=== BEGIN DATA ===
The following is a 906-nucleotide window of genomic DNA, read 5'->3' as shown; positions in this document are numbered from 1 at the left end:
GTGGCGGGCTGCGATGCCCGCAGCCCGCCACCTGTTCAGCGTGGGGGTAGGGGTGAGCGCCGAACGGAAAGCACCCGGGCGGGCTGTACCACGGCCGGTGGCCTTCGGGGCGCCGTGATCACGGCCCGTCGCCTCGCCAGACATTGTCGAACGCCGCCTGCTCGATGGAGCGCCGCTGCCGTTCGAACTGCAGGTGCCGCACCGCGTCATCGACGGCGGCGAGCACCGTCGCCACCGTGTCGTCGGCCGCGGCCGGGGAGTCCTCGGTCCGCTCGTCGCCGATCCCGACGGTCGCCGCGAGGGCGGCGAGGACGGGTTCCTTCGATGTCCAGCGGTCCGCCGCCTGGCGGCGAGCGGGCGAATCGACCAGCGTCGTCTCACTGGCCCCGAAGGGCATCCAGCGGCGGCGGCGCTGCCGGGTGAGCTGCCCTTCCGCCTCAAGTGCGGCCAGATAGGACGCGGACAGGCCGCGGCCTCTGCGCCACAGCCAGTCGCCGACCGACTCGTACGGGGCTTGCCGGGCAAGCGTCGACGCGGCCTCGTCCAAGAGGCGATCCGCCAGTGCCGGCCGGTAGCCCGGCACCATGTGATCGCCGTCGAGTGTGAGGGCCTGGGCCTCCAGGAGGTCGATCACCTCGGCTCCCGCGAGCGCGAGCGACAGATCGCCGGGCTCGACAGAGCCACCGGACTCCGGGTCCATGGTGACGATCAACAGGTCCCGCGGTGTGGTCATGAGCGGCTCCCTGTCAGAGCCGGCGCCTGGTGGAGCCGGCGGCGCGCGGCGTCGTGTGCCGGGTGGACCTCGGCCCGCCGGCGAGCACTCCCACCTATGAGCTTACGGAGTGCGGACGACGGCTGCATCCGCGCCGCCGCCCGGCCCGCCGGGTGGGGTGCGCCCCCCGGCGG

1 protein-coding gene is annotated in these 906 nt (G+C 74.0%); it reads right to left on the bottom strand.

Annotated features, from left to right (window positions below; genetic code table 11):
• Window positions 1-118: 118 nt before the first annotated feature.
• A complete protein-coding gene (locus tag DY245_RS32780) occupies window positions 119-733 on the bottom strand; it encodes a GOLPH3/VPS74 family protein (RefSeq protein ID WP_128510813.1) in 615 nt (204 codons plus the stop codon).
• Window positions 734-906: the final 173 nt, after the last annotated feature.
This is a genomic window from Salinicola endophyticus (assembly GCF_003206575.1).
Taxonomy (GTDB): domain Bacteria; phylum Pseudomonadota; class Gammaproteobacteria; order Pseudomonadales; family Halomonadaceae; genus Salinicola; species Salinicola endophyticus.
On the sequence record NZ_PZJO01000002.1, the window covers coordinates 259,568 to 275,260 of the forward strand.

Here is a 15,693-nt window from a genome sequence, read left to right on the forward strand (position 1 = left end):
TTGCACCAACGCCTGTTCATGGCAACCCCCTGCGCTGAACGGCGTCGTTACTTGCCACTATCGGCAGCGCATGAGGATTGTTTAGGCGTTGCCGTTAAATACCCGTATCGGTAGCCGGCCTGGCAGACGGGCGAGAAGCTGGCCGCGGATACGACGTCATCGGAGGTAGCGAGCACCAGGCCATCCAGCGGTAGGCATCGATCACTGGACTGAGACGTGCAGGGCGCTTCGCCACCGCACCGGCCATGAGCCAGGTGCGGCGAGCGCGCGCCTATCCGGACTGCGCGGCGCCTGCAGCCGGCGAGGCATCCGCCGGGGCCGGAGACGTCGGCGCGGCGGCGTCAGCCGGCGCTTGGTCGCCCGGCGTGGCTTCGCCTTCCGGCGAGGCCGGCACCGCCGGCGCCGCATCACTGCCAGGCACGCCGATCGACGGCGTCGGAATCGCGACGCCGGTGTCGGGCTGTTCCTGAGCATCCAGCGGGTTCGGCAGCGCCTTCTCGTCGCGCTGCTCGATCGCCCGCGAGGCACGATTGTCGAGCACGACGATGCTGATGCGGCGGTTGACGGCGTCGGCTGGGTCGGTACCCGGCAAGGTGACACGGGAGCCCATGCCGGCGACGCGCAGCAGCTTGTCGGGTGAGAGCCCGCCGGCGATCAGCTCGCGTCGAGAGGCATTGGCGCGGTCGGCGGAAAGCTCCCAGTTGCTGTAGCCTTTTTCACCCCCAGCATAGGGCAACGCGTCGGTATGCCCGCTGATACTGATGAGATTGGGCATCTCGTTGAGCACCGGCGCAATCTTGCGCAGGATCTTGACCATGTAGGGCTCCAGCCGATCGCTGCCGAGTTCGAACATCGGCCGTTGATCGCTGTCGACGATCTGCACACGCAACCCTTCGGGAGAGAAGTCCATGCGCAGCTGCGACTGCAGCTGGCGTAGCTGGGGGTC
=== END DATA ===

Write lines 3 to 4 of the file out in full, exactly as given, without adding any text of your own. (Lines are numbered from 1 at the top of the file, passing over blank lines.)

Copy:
1 protein-coding gene is annotated in these 906 nt (G+C 74.0%); it reads right to left on the bottom strand.

Annotated features, from left to right (window positions below; genetic code table 11):